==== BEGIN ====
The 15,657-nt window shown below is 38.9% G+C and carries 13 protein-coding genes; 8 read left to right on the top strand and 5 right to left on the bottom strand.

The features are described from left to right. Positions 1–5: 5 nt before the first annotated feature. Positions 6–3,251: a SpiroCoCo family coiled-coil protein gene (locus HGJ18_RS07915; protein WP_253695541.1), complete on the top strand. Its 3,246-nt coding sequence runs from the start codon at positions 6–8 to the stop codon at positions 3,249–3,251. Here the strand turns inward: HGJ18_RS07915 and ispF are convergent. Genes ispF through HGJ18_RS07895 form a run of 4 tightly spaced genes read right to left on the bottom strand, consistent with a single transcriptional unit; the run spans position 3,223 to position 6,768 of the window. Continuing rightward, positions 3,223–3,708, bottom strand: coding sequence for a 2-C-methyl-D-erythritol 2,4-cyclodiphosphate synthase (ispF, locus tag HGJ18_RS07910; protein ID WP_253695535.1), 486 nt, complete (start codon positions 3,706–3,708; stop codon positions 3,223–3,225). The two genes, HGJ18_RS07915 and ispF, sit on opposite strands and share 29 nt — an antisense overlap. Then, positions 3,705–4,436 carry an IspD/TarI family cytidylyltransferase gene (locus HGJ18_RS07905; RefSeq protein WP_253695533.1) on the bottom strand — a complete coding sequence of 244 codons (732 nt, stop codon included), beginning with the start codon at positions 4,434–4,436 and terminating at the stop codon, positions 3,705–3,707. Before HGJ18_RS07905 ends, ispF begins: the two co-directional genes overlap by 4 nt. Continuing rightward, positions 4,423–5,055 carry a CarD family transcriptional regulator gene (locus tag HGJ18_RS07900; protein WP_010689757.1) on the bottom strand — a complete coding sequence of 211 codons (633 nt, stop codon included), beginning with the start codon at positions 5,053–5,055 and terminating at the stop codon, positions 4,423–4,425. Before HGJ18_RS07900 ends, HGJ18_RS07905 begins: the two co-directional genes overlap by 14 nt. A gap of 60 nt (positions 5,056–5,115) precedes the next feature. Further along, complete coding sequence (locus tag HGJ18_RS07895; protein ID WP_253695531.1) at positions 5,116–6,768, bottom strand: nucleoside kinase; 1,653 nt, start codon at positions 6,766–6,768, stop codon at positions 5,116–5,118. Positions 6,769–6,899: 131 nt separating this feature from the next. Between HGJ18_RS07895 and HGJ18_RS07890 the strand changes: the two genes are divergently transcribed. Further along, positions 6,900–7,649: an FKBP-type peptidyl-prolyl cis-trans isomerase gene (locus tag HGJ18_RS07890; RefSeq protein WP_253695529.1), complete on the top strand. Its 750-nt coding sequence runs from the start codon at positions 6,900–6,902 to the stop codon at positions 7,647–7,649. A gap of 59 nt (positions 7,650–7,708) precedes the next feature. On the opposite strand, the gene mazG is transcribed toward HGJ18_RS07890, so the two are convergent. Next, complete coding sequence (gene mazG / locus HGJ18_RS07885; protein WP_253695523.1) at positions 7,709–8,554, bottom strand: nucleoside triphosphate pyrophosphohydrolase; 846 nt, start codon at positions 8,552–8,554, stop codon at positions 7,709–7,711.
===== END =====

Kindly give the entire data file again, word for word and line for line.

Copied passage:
The 15,657-nt window shown below is 38.9% G+C and carries 13 protein-coding genes; 8 read left to right on the top strand and 5 right to left on the bottom strand.

The features are described from left to right. Positions 1–5: 5 nt before the first annotated feature. Positions 6–3,251: a SpiroCoCo family coiled-coil protein gene (locus HGJ18_RS07915; protein WP_253695541.1), complete on the top strand. Its 3,246-nt coding sequence runs from the start codon at positions 6–8 to the stop codon at positions 3,249–3,251. Here the strand turns inward: HGJ18_RS07915 and ispF are convergent. Genes ispF through HGJ18_RS07895 form a run of 4 tightly spaced genes read right to left on the bottom strand, consistent with a single transcriptional unit; the run spans position 3,223 to position 6,768 of the window. Continuing rightward, positions 3,223–3,708, bottom strand: coding sequence for a 2-C-methyl-D-erythritol 2,4-cyclodiphosphate synthase (ispF, locus tag HGJ18_RS07910; protein ID WP_253695535.1), 486 nt, complete (start codon positions 3,706–3,708; stop codon positions 3,223–3,225). The two genes, HGJ18_RS07915 and ispF, sit on opposite strands and share 29 nt — an antisense overlap. Then, positions 3,705–4,436 carry an IspD/TarI family cytidylyltransferase gene (locus HGJ18_RS07905; RefSeq protein WP_253695533.1) on the bottom strand — a complete coding sequence of 244 codons (732 nt, stop codon included), beginning with the start codon at positions 4,434–4,436 and terminating at the stop codon, positions 3,705–3,707. Before HGJ18_RS07905 ends, ispF begins: the two co-directional genes overlap by 4 nt. Continuing rightward, positions 4,423–5,055 carry a CarD family transcriptional regulator gene (locus tag HGJ18_RS07900; protein WP_010689757.1) on the bottom strand — a complete coding sequence of 211 codons (633 nt, stop codon included), beginning with the start codon at positions 5,053–5,055 and terminating at the stop codon, positions 4,423–4,425. Before HGJ18_RS07900 ends, HGJ18_RS07905 begins: the two co-directional genes overlap by 14 nt. A gap of 60 nt (positions 5,056–5,115) precedes the next feature. Further along, complete coding sequence (locus tag HGJ18_RS07895; protein ID WP_253695531.1) at positions 5,116–6,768, bottom strand: nucleoside kinase; 1,653 nt, start codon at positions 6,766–6,768, stop codon at positions 5,116–5,118. Positions 6,769–6,899: 131 nt separating this feature from the next. Between HGJ18_RS07895 and HGJ18_RS07890 the strand changes: the two genes are divergently transcribed. Further along, positions 6,900–7,649: an FKBP-type peptidyl-prolyl cis-trans isomerase gene (locus tag HGJ18_RS07890; RefSeq protein WP_253695529.1), complete on the top strand. Its 750-nt coding sequence runs from the start codon at positions 6,900–6,902 to the stop codon at positions 7,647–7,649. A gap of 59 nt (positions 7,650–7,708) precedes the next feature. On the opposite strand, the gene mazG is transcribed toward HGJ18_RS07890, so the two are convergent. Next, complete coding sequence (gene mazG / locus HGJ18_RS07885; protein WP_253695523.1) at positions 7,709–8,554, bottom strand: nucleoside triphosphate pyrophosphohydrolase; 846 nt, start codon at positions 8,552–8,554, stop codon at positions 7,709–7,711.